In an emotional and powerful testimony during a remote House Judiciary Committee hearing, Madeline Brame, the mother of a murder victim, slammed Manhattan District Attorney Alvin Bragg for his failure to bring justice to her son’s killers. The hearing took place at the Jacob Javits Federal Building, near Bragg’s office, and aimed to spotlight his perceived shortcomings in prosecuting violent criminals.
It’s worth noting that Bragg’s office recently charged former President Donald Trump with 34 felony counts of “falsifying business records,” a move that many have criticized as a politically motivated fulfillment of a campaign promise. Critics argue that the resources allocated to this case could have been better spent on addressing New York City’s growing crime problem.
Brame’s heart-wrenching story gave a human face to the city’s crime statistics. Her son, retired Army Sgt. Hason Correa, was brutally beaten and stabbed to death by a group of people in Harlem in October 2018. Although four individuals were eventually charged with the crime, Brame expressed her frustration with Bragg’s leniency toward two of the defendants.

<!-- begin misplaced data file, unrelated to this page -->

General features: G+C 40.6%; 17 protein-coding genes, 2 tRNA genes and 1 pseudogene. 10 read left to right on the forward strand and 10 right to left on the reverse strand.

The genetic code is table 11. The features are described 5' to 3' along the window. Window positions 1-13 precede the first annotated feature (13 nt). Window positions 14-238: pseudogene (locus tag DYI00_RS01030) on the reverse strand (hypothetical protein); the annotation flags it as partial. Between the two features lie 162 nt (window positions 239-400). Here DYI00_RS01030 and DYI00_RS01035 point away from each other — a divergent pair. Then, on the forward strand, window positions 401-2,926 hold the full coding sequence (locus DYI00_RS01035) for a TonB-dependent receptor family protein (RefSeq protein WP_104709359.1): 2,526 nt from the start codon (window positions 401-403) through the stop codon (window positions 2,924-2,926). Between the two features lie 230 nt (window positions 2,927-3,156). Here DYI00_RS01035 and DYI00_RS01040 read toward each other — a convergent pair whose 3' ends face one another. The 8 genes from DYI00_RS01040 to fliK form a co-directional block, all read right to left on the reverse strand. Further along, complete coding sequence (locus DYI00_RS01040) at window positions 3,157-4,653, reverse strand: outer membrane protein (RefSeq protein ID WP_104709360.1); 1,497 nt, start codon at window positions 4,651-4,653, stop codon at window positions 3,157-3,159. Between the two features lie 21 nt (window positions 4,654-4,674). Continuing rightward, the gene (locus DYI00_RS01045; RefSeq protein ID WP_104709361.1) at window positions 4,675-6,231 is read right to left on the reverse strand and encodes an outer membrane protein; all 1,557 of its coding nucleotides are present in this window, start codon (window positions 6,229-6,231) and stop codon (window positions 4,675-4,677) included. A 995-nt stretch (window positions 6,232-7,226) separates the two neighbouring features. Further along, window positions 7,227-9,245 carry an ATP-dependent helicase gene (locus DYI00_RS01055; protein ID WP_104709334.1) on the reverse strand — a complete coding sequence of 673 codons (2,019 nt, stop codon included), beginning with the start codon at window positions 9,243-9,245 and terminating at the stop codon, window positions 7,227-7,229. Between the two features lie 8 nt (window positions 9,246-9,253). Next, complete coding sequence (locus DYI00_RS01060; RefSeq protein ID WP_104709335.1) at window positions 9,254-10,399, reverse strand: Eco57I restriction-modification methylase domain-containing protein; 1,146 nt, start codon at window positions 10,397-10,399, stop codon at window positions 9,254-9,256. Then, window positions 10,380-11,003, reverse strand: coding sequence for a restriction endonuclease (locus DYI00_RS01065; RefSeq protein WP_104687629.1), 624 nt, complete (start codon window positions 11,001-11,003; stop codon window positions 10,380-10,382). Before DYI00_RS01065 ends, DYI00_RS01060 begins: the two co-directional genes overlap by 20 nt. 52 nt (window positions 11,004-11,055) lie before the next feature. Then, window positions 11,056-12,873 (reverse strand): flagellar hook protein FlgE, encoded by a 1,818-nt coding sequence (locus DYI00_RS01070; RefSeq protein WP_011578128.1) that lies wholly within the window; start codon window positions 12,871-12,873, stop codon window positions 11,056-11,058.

She told the room that Bragg inherited a “strong, trial-ready murder case and gang assault case” but allowed it to “immediately begin to unravel.” Brame detailed how Bragg dismissed gang assault and murder indictments against two defendants, despite their involvement in her son’s savage murder.
While two of Correa’s killers are serving 20 years to life sentences, the other two received far lighter sentences. One was sentenced to time served and is already out of prison, and the other will be released within two years. Brame passionately questioned how such leniency could be justified when it poses a clear threat to public safety.
Her brave testimony earned a round of applause from those present at the hearing, as she became the face of New York’s forgotten victims under a district attorney seemingly unwilling to take a hard line against violent offenders. Brame’s grief and demand for justice highlight the urgent need for a fair and effective criminal justice system that puts the safety of citizens first, rather than focusing on politically motivated prosecutions.